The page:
Restraining Orders Under the Victorian Confiscation Act
The article Restraining Orders Under the Victorian Confiscation Act is written by Brittany Llewellyn, Lawyer, Doogue + George Defence Lawyers.
Brittany holds a Juris Doctor and Bachelor of Arts with Honours from the University of Melbourne. She is notably experienced in criminal cases related to sexual crimes, drug courts, and therapeutic jurisprudence.
Before becoming a part of Doogue + George, Brittany served as a Judge's Associate to his Honour Judge Higham and worked exclusively in the County Court's criminal division. She has also worked as a Research Assistant, volunteered extensively for various legal centres, and completed internships domestically and abroad.
Confiscation consequences are an often-overlooked aspect of criminal law proceedings. However, it is very important to consider them as they can result in the permanent loss of your property or someone else’s. Orders under the Confiscation Act 1997 (Vic) can affect anyone. Unfortunately, this includes many people who have nothing to do with any criminal proceeding, and can often include partners and family members of people who are charged with criminal offences.
This article concerns the initial order you will receive under the Victorian Confiscation Scheme – a Restraining Order. If you have received a Restraining Order, it is really important that you tell a lawyer about this right away. Strict timelines apply, and failure to act quickly can result in significant penalties ranging from large financial penalties to loss of property such as houses and other assets.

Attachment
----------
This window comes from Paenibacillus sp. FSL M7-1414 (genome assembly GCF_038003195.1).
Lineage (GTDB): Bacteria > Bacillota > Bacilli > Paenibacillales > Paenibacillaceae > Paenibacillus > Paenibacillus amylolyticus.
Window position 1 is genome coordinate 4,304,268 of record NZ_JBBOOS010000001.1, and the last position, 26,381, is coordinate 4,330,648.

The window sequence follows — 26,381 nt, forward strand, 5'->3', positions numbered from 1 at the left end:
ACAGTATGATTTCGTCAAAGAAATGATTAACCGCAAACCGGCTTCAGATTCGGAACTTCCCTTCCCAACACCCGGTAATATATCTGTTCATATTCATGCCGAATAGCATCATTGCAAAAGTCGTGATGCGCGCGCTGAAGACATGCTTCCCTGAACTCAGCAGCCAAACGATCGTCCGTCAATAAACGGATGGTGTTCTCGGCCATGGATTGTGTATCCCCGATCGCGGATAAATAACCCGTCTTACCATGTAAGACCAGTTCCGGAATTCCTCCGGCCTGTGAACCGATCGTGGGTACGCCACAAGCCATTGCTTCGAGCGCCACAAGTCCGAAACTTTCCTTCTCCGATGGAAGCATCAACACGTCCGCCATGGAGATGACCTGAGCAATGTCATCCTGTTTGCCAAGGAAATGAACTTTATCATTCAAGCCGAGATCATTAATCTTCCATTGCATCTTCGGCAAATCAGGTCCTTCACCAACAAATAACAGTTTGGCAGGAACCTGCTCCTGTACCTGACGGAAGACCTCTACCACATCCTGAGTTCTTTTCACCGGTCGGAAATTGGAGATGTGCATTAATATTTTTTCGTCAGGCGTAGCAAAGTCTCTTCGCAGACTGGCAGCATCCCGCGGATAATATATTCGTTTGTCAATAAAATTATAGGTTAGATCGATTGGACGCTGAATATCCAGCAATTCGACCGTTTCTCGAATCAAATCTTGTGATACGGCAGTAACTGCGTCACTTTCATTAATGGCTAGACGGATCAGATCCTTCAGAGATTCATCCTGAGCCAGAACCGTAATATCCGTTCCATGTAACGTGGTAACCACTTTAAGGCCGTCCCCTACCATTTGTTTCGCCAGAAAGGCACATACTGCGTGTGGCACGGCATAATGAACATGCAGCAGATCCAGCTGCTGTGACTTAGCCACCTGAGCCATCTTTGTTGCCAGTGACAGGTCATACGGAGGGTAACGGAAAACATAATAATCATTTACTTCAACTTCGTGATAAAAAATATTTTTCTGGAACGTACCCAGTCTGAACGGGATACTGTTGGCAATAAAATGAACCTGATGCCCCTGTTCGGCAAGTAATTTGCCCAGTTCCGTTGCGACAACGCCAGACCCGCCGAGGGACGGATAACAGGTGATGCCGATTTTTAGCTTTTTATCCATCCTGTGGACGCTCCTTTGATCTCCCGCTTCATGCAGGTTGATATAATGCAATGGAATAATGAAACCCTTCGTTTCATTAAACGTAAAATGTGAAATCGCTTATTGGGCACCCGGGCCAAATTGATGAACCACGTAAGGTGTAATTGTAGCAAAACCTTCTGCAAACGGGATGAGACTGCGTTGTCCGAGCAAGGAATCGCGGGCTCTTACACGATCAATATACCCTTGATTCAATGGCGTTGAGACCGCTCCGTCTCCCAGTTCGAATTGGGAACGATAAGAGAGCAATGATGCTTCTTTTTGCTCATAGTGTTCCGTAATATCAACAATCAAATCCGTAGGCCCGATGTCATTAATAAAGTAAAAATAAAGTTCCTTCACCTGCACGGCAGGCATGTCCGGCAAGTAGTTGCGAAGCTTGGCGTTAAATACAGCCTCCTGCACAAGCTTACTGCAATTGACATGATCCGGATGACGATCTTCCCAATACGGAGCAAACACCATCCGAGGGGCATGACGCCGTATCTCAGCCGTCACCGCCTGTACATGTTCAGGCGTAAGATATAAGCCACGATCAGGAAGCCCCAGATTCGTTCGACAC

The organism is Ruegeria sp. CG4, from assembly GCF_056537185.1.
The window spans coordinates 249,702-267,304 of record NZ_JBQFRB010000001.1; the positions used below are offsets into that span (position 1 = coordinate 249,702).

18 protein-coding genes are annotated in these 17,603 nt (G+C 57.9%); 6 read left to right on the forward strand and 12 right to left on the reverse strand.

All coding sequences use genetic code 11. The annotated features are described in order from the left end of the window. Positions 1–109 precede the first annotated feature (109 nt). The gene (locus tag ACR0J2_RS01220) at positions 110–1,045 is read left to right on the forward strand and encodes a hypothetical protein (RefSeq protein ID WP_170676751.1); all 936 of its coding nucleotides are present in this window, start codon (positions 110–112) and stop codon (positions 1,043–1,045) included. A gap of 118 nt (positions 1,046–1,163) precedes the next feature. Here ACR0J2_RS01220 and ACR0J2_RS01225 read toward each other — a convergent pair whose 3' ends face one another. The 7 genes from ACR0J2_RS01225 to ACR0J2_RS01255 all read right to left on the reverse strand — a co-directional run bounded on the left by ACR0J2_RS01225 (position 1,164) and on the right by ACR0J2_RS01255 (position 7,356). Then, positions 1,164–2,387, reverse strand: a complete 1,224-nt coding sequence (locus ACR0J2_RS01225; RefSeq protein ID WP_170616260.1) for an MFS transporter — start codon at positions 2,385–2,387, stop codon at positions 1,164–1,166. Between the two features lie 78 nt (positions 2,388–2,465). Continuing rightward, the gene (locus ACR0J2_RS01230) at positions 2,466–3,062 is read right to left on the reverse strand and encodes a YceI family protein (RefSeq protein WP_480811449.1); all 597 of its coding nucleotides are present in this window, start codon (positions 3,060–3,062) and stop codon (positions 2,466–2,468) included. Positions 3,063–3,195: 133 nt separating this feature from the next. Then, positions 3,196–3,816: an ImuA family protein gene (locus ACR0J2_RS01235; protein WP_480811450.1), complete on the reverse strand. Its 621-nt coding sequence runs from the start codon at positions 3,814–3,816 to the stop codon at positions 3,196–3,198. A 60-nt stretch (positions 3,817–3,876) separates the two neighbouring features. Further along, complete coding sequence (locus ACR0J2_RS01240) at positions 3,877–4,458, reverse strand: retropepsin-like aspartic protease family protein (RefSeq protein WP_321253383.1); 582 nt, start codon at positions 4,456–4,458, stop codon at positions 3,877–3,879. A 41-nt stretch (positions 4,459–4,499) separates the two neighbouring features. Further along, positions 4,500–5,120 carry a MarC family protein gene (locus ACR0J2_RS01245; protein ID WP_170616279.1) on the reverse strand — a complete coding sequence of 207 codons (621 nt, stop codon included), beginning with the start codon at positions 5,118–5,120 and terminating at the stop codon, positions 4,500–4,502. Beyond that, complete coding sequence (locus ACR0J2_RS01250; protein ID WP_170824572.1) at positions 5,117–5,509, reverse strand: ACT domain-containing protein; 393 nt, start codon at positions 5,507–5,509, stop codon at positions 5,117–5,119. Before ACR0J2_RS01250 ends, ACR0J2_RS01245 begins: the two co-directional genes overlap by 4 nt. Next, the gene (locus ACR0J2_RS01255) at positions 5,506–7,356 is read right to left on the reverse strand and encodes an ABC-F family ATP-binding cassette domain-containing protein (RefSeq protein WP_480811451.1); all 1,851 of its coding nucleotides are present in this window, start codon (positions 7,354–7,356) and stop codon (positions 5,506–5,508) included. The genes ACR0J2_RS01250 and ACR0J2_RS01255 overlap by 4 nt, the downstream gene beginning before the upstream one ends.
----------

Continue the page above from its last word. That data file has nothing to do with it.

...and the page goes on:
What are Restraining Orders?
A restraining order under the Victorian Confiscation Act is the first step in the state securing property. This is done with a view to the State making a future application to permanently take it away. A Restraining Order will stop you or anyone else from being able to deal with your property.
What do they do?
Restraining Orders stop you from dealing with property so that it is preserved for a future purpose, which could be one of multiple purposes including forfeiture, or to facilitate its sale to compensate victims of crime. This means that if a Restraining Order has been made with respect to your property, you will not be able to do things such as sell it, take out a mortgage on it, or give it away. It also means that your property is held for that future purpose of potentially taking it away.
Restraining Orders can apply to various property, including a house, a car, or any other property you own. They can restrain property in your name, property that you own with other people, property that is otherwise associated with you, or even property that belongs to someone else or your future property that you acquire after the Restraining Order is already made.
What is the law that allows this to happen?
Part 2 of the Confiscation Act 1997 (Vic) (sections 14–31) contains the provisions that allow for and govern the operation of Restraining Orders.
When will it be applied for?
Restraining orders are applied for by police or prosecutors on application to a court. This generally happens when someone is charged with a criminal offence. However, Restraining Orders can be applied for before an accused is charged, or after they are convicted. Sometimes Restraining Orders can be applied for “ex-parte” which means that they can be made without your being given notice of the application. In this situation, the first time you might hear of a Restraining Order is when you are given one that has already been made in your absence. Once the order is made, everyone who the police believe have an interest in the restrained property will be notified.